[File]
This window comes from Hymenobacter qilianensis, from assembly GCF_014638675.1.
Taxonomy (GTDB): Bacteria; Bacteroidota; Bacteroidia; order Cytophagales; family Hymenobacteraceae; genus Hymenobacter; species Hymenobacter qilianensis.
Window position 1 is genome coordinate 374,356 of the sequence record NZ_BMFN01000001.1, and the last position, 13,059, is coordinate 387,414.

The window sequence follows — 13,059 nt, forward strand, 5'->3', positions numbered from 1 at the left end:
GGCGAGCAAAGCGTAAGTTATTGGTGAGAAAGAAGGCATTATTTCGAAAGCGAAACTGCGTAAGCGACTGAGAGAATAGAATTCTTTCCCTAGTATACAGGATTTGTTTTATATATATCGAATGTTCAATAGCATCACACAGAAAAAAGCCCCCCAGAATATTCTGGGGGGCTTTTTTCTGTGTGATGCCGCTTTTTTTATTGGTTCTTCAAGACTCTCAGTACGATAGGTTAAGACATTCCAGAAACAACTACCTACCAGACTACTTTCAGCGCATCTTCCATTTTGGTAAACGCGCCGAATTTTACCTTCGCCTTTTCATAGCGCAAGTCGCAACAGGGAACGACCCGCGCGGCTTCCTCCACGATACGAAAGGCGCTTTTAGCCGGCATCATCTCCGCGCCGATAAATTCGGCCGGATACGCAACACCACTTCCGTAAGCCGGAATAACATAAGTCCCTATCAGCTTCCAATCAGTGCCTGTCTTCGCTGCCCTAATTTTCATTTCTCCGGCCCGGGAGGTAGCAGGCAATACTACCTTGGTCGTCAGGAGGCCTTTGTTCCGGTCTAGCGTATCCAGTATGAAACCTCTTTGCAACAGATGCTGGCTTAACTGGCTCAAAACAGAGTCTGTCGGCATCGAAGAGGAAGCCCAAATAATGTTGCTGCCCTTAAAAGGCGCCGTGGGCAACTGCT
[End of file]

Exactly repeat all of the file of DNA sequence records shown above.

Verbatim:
This window comes from Hymenobacter qilianensis, from assembly GCF_014638675.1.
Taxonomy (GTDB): Bacteria; Bacteroidota; Bacteroidia; order Cytophagales; family Hymenobacteraceae; genus Hymenobacter; species Hymenobacter qilianensis.
Window position 1 is genome coordinate 374,356 of the sequence record NZ_BMFN01000001.1, and the last position, 13,059, is coordinate 387,414.

The window sequence follows — 13,059 nt, forward strand, 5'->3', positions numbered from 1 at the left end:
GGCGAGCAAAGCGTAAGTTATTGGTGAGAAAGAAGGCATTATTTCGAAAGCGAAACTGCGTAAGCGACTGAGAGAATAGAATTCTTTCCCTAGTATACAGGATTTGTTTTATATATATCGAATGTTCAATAGCATCACACAGAAAAAAGCCCCCCAGAATATTCTGGGGGGCTTTTTTCTGTGTGATGCCGCTTTTTTTATTGGTTCTTCAAGACTCTCAGTACGATAGGTTAAGACATTCCAGAAACAACTACCTACCAGACTACTTTCAGCGCATCTTCCATTTTGGTAAACGCGCCGAATTTTACCTTCGCCTTTTCATAGCGCAAGTCGCAACAGGGAACGACCCGCGCGGCTTCCTCCACGATACGAAAGGCGCTTTTAGCCGGCATCATCTCCGCGCCGATAAATTCGGCCGGATACGCAACACCACTTCCGTAAGCCGGAATAACATAAGTCCCTATCAGCTTCCAATCAGTGCCTGTCTTCGCTGCCCTAATTTTCATTTCTCCGGCCCGGGAGGTAGCAGGCAATACTACCTTGGTCGTCAGGAGGCCTTTGTTCCGGTCTAGCGTATCCAGTATGAAACCTCTTTGCAACAGATGCTGGCTTAACTGGCTCAAAACAGAGTCTGTCGGCATCGAAGAGGAAGCCCAAATAATGTTGCTGCCCTTAAAAGGCGCCGTGGGCAACTGCT